4. Rheumatoid Arthritis

In the fourth article in our series featuring the ïinformation for patients and professionalsÍ section from the latest evidence-based guidelines from SIGN, we reproduce the information section from SIGN guideline number 48, on the early management of rheumatoid arthritis.

Rheumatoid arthritis

These key messages are not intended for direct dissemination to patients, but are provided for possible use by clinicians in discussing treatment options with patients who have RA. They may be incorporated into local patient information materials.

  • In RA joints become inflamed making them painful, swollen and stiff.
  • The cause of RA is unknown.
  • There is no single test to diagnose RA.
  • RA cannot be cured at present, but in many cases it can be controlled.
  • The progression of RA is different in each person.
  • RA can be treated; reducing pain, stiffness, swelling and damage to joints.
  • The sooner RA is treated the better, the earlier treatment is started the less damage takes place in the joints, meaning less restriction on carrying out normal activities.
  • Treatment with DMARDs should begin as soon as possible after diagnosis.
  • DMARDs take several weeks to start working and should be continued indefinitely.
  • The treatment of RA requires input from a range of health professionals.
Example information leaflet for patients with rheumatoid arthritis
Example information leaflet for patients with rheumatoid arthritis (continued)
Reproduced with permission from: SIGN 48. Management of early Rheumatoid Arthritis. Edinburgh: Scottish Intercollegiate Guidelines Network, December 2000. The full guideline can be downloaded from the SIGN website: www.sign.ac.uk
Arthritis related addresses and websites

Arthritis Care
18 Stephenson Way, London NW1 2HD. Tel: 020 7380 6500; fax: 020 7380 6505; website: www.arthritiscare.org.uk

Arthritis Research Campaign (ARC)
Copeman House, St MaryÍs Court, St MaryÍs Gate, Chesterfield, Derbyshire S41 7TD. Tel: 0870 850 5000/ 01246 558033; Fax: 01246 558007; website: www.arc.org.uk

British Health Professionals in Rheumatology and British League against Rheumatism (BLAR)
c/o The British Society for Rheumatology (see below)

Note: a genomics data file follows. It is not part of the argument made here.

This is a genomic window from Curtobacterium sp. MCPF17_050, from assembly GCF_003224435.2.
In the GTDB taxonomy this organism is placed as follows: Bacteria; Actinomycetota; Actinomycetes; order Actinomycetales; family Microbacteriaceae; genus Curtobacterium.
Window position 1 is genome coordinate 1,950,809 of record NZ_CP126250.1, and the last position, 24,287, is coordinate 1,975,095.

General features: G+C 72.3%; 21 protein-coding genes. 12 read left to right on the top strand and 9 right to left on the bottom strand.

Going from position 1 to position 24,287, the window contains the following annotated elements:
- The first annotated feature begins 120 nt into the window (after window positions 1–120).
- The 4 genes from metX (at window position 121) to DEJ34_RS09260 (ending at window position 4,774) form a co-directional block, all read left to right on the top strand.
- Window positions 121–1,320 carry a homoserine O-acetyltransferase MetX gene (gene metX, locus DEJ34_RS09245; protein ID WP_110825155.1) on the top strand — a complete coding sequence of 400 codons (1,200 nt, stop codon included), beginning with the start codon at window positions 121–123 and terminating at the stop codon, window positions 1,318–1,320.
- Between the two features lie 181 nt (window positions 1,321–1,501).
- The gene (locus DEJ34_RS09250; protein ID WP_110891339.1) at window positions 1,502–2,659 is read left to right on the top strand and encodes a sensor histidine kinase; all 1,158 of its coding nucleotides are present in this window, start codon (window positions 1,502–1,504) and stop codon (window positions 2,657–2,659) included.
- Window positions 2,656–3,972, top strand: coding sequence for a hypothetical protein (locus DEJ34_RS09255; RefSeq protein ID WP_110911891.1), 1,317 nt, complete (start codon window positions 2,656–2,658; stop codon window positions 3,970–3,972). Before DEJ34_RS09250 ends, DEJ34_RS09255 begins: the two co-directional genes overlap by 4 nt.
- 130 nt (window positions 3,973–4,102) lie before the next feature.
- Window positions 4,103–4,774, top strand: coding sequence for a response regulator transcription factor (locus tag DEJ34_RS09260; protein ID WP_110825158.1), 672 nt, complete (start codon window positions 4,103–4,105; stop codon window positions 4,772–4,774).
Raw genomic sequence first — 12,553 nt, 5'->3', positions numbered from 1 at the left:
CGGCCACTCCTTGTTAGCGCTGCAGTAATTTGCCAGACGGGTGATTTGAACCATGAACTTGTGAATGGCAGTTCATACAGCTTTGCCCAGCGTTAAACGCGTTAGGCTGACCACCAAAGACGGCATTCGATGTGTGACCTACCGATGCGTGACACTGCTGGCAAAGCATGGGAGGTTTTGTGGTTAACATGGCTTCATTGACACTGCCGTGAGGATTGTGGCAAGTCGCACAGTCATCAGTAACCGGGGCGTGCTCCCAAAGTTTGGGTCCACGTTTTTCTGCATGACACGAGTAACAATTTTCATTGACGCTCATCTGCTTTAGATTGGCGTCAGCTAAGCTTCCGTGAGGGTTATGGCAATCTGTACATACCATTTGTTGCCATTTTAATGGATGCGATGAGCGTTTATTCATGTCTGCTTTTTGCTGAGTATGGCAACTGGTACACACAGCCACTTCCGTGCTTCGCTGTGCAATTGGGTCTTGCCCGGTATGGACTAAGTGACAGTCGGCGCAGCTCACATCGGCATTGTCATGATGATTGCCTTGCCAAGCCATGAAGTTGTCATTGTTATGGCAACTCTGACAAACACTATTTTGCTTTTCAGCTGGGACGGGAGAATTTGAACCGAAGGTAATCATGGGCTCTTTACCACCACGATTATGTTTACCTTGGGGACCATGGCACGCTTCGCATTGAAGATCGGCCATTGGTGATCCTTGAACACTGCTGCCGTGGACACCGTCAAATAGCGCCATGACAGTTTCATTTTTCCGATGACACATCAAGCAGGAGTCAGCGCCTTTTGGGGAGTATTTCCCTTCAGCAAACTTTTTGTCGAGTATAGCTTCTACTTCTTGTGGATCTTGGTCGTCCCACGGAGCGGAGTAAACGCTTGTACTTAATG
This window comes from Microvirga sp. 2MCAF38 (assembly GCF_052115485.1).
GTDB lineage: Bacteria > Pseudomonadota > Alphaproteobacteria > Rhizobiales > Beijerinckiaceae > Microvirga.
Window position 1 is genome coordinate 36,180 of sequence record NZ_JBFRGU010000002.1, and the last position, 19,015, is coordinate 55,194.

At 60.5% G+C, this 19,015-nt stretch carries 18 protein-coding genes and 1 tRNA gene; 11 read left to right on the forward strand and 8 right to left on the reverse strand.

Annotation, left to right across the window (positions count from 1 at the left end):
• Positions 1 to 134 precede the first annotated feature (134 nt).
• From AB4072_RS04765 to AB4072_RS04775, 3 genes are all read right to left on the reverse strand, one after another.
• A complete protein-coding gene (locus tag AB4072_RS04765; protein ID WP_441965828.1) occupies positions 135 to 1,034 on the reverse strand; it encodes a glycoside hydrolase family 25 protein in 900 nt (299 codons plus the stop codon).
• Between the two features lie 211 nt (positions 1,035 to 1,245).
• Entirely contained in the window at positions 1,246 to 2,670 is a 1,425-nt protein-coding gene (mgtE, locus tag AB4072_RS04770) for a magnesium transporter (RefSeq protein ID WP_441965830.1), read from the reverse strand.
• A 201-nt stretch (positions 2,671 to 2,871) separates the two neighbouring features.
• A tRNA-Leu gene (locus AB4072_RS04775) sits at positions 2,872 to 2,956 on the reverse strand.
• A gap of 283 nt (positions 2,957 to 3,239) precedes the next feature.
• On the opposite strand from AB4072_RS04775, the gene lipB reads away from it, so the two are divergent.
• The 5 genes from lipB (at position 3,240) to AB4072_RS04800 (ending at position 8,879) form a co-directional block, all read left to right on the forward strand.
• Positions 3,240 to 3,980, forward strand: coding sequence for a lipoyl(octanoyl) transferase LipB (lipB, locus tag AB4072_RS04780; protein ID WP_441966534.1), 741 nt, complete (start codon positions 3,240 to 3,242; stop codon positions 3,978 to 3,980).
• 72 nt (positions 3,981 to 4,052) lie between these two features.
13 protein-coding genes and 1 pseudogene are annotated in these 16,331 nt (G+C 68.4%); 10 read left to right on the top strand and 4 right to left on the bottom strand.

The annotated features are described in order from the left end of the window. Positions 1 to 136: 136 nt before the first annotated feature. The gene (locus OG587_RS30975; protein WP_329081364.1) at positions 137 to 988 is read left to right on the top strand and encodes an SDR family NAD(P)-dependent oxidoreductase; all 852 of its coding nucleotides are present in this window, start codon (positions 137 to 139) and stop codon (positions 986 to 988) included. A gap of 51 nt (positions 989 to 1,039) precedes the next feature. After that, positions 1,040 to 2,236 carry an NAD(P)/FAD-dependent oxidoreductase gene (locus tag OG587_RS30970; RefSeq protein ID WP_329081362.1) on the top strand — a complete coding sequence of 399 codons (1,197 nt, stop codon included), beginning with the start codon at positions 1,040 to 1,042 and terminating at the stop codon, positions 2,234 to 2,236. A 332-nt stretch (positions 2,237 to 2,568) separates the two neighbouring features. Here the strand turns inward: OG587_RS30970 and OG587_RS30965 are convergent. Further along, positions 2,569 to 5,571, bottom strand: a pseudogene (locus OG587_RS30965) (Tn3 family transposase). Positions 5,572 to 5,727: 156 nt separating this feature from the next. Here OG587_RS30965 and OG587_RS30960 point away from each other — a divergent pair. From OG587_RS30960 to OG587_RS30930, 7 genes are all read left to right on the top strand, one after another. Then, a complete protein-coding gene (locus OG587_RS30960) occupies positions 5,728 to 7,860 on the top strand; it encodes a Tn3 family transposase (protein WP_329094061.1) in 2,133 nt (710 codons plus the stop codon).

British Society for Rheumatology
(includes British Society for Rheumatology, British Institute of Musculoskeletal Medicine, British Orthopaedic Association, Society for Back Pain Research, Arthritis and Rheumatism Council for Research) 41 Eagle Street, London WC1R 4AR. Tel: 020 7242 3313; Fax: 020 7242 3277; website: www.rheumatology.org.uk

University of Birmingham Department of Rheumatology http://rheuma.bham.ac.uk

Other useful addresses and websites

Disabled Living Foundation
380-384 Harrow Road, London W9 2HU. Helpline: 0845 130 9177 (Mon-Fri 10 am - 4 pm); website: www.dlf.org.uk

Essential Facts: Independent Patient Information Sheets
Health information distributed by GPs www.healthinfocus.co.uk

Health Education Board for Scotland
Woodburn House, Canaan Lane, Edinburgh EH10 4SG. Tel: 0131 536 5500; fax: 0131 536 5501; website: www.hebs.scot.nhs.uk

Help for Health Trust (UK)
Provides consumer information and links to health sites Highcroft, Romsey Road, Winchester, Hampshire SO22 5DH. Tel: 01962 849100; fax: 01962 849079; website: www.hfht.org

Medical Research Council
20 Park Crescent, London W1B 1AL. Tel: 020 7636 5422; fax: 020 7436 6179; website: www.mrc.ac.uk

National Electronic Library for Health: www.nelh.nhs.uk

Organising Medical Networked Information (OMNI)
OMNI/BIOME, Greenfield Medical Library, Queens Medical Centre, Nottingham NG7 2UH. Website: www.omni.ac.uk

NHS Direct: www.nhsdirect.nhs.uk

UK Health Centre
Guide to health/medical information on the internet www.healthcentre.org.uk

Patient UK
UK reference site for the lay person. www.patient.co.uk

Guidelines in Practice, December 2002, Volume 5(12)
© 2002 MGP Ltd
further information | subscribe